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IIT-M startup Tvasta: India’s first 3D-printed house

A startup founded by Mechanical Engineer IIT Madras graduates Adithya VS, Parivarthan Reddy, and Vidyashankar C claims to build houses in three weeks. The startup, Tvasta was founded in 2016 with a passion for design and 3D Printing. Taste’s 3D printed house is India’s first attempt to converge technology and construction.

While constructing houses, Tvasta avoids the use of any traditional materials such as bricks. The startup focuses on building houses using 3D printing technology with less carbon footprint, unlike the conventional methods. The startup use a propriety concrete mix developed by Tvasta itself. The combination is more robust, lighter, and more sustainable because of its less carbon footprint.

The conventional methods consume around 4-5 months to build a house and 21 to 48 days for the concrete to set, whereas 3D Printing Technology and the complete structure can be engineered within 7-10 days. It avoids any scaffolding or movement of construction workers. Before initiating to build a 3D printed house, all they need is a 2D building plan. Vidyashankar stated that “the technology of ‘Concrete 3D Printing’ brings together machine, material, and software package and is increasingly expanding the frontiers of the modern construction practices.”this startup will build your house in three weeks at half the cost - times of india

Indigenously developed in India, the technology will remodel the housing industry if adopted by the construction sector. C Vidyashankar mentioned, “The target is the affordable housing segment. We can roll this out for mass adoption”. He further added that they could build taller multiple-storey structures too, but they have the approval of building G+2.

The startup built its first 3D printed construct in the civil department of IIT Madras in 2018.

The most awaited project for Tvasta, the construction of ‘India’s FIRST 3D Printed Concrete House’, commenced in Feb 2020, but the onset of lockdown halted the project operation. However, post-cessation of lockdown, the team resumed the project in August 2020. Houses built using Tvasta Tech are expected to stay for 50 years.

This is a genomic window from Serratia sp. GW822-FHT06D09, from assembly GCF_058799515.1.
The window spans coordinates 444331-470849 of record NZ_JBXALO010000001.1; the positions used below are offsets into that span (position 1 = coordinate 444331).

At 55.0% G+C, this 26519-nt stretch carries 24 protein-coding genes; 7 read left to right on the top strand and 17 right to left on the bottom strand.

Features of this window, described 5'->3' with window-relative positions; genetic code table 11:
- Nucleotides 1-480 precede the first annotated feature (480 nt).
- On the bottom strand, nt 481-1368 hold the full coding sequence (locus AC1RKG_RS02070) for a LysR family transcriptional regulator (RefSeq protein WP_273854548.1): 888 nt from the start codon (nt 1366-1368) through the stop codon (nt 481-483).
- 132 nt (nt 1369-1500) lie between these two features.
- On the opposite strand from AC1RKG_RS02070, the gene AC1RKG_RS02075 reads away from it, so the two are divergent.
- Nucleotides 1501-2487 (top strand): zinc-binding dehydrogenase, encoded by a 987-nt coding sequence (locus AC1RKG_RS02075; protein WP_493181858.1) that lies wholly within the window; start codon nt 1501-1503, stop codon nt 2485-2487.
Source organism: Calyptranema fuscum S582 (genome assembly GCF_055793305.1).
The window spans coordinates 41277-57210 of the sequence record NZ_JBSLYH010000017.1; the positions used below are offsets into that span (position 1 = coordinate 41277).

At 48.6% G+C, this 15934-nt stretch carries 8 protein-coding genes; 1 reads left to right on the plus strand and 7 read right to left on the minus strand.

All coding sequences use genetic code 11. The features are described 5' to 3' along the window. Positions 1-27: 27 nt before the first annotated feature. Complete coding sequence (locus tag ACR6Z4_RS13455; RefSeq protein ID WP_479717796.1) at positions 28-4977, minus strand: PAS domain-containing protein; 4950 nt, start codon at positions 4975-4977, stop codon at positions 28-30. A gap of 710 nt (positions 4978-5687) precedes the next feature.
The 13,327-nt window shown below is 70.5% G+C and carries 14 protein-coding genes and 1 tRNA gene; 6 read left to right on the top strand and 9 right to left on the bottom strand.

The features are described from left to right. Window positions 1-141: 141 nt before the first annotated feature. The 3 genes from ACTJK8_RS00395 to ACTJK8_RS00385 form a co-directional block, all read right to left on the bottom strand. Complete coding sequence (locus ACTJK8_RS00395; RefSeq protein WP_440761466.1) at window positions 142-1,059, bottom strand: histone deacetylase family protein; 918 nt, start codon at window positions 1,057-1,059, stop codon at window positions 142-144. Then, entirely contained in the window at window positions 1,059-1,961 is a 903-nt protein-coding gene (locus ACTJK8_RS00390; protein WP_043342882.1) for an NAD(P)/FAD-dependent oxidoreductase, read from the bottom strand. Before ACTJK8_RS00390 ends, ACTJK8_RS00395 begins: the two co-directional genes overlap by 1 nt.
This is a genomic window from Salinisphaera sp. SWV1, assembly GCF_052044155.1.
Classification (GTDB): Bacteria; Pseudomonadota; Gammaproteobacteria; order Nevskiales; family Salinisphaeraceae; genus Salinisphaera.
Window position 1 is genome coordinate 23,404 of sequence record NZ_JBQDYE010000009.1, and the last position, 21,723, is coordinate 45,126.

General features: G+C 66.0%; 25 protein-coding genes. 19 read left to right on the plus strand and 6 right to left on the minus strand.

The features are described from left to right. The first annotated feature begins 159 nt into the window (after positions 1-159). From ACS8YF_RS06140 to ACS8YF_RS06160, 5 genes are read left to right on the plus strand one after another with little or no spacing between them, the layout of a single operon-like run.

Professor Manu Santhanam, from the Department of Civil Engineering, IIT Madras, who has been working with the Tvasta team, said, “3D Printing of concrete offers a completely new dimension to construction.

The technology can best meet the complicated demands of modern architecture with concrete. Additionally, with the employment of a mix of binders and optimally proportioned and sized aggregates together with appropriate chemical additives, the concrete mixture is fine-tuned to achieve rheological characteristics which make it possible for retention of the shape once placed.”

3d printed home companies near me

Tvasta mentions, “as a whole, 3D printed homes will hopefully be a viable solution for low-income communities all around the world. Though 3D printed houses are still something of a novelty and are largely still in development, you can, however, 3D print a home for a lot less money than having one built using the traditional construction methods.”

The founding team of Tvasta sees heaps of potential in the high-end Industrial 3D Printing market. Alongside the application of 3D Printing in the construction industry, the startup is also currently engaged in developing 3D Bio-Printers to design, print, and control living cell structures like plant cells and hydrogels.

The road ahead will see Tvasta using its patented 3D Printing Technology to automate 80% of the construction processes whereby the entirety of the building process becomes cheaper, better, and faster.this could be america's most expensive home ever—if it can find a buyer - bloomberg

Article Proofread and Edited by Shreedatri Banerjee

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